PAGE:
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suppose I have the following ssh session:

userA@boxA -> userB@boxB -> userC@boxC

now, from boxC, as userC, I would like to have the information that the ssh connection came from userB@boxB which in turn came from userA@boxA.

now I have the following ssh session along with the first ssh session:

userD@boxD -> userB@boxB

from boxB, as userB, I would like to have the information that the connection came from userD@boxD and that there is a second ssh session coming from userA@boxA.

is this information available and accessible as user? is it even available at all?

if not, is there any "easy" way to make this information available? with easy I mean without hacking and recompiling sshd, and without having to have root access on the machines.

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If you have userA and userB's cooperation, see When ssh'ing, how can I set an environment variable on the server that changes from session to session? –  Gilles Mar 15 '11 at 22:21

4 Answers 4

From Box C, without access to Box B, you would not be able to tell that the user had come from Box A. In fact, you may not be able to tell how the user got to Box C. It simply depends on how the administrator has set things up.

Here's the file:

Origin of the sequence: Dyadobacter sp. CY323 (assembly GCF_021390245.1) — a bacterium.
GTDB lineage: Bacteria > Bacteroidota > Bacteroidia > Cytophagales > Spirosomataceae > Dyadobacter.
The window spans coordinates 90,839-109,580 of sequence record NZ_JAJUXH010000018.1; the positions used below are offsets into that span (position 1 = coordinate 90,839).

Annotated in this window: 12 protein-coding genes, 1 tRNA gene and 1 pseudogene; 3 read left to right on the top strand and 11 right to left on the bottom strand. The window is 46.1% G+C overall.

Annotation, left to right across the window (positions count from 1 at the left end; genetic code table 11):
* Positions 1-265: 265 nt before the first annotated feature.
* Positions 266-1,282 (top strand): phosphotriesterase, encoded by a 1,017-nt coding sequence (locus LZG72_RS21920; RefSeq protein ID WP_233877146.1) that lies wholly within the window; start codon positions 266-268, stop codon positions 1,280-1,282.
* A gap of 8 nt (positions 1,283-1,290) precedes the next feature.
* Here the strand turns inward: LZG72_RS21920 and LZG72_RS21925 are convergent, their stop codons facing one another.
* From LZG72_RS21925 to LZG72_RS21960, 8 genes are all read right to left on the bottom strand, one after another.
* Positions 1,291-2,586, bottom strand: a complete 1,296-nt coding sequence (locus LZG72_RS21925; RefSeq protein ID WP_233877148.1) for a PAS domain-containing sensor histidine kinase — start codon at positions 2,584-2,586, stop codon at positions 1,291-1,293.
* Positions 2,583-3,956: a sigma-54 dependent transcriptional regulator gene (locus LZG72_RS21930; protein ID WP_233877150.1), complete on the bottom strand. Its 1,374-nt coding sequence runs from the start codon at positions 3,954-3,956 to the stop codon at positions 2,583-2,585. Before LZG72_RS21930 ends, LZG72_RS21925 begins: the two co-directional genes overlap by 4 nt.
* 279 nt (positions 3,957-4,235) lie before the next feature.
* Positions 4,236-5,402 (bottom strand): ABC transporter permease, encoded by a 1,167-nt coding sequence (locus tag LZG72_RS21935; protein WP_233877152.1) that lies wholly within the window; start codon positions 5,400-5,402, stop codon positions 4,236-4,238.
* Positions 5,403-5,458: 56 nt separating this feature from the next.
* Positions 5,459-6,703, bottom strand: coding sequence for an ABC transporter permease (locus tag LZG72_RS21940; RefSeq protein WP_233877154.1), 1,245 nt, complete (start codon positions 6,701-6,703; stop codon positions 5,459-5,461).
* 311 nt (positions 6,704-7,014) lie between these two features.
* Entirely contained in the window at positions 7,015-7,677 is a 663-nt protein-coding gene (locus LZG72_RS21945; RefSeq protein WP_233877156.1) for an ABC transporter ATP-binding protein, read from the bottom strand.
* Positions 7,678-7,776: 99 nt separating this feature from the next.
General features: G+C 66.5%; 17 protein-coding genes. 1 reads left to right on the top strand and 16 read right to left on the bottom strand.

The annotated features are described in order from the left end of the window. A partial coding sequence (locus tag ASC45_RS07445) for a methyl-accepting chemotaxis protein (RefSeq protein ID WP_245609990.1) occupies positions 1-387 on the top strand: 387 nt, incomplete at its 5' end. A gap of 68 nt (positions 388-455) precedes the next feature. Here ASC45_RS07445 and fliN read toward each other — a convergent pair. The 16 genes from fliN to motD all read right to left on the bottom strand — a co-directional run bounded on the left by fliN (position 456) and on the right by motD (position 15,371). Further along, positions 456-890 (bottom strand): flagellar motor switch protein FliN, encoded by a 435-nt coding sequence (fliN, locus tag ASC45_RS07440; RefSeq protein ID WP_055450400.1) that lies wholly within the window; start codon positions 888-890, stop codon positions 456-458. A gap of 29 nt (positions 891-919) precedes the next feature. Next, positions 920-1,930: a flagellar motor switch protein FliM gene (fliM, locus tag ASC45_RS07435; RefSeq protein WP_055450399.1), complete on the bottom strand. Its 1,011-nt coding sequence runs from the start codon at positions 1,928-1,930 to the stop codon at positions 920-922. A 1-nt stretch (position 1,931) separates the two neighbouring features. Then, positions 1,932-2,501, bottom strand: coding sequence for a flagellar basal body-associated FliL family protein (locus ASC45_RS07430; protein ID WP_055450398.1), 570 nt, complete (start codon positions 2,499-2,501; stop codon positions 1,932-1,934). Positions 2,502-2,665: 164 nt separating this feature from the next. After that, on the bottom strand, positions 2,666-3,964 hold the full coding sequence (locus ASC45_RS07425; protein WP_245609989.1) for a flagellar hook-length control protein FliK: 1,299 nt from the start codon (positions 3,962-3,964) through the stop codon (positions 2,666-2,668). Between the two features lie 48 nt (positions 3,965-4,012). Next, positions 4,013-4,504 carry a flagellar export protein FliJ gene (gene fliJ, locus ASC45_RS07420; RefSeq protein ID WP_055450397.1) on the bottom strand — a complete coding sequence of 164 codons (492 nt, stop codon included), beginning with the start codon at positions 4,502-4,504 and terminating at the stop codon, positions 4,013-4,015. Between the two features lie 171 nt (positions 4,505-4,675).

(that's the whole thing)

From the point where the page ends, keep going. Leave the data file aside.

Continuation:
Same answer for the "suppose further" question. It depends on the permissions that the system administrator has given you and the programs he or she has installed.

Relevant commands that would help you if you had permissions (but you probably don't):

finger - http://www.manpagez.com/man/1/finger/

last - http://www.manpagez.com/man/1/last/
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The command who tells you who else is logged in now on the same machine and where they logged in from. The command last gives the same information for past sessions. Depending on machine configuration and login methods, the information may not always be complete, up-to-date or available to non-root users.

In your A@A->B@B->C@C scenario, it is impossible from machine C to know that B@B was logged into B via an ssh session from A. In the 1980s, when everybody trusted everybody, you could have tried finger or ident, but these days machine B is unlikely to be even running a finger or ident daemon.

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I think you could force environment variable on hostB to write address of hostA. Then on hostC use AcceptEnv to get environment from hostB, voila :)

read sshd_config a bit, parts regarding environment stuff.

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that would only work if B cooperates fully. There is no way C can check whether the value sent by B is accurate or fabricated. –  Gilles Aug 12 '10 at 13:28
    
AcceptEnv has the potential to be used to relay the information i want. sadly only root can set AcceptEnv and default is to accept no environment variables. i do not have root access to the most machines i ssh to. –  lesmana Aug 13 '10 at 18:03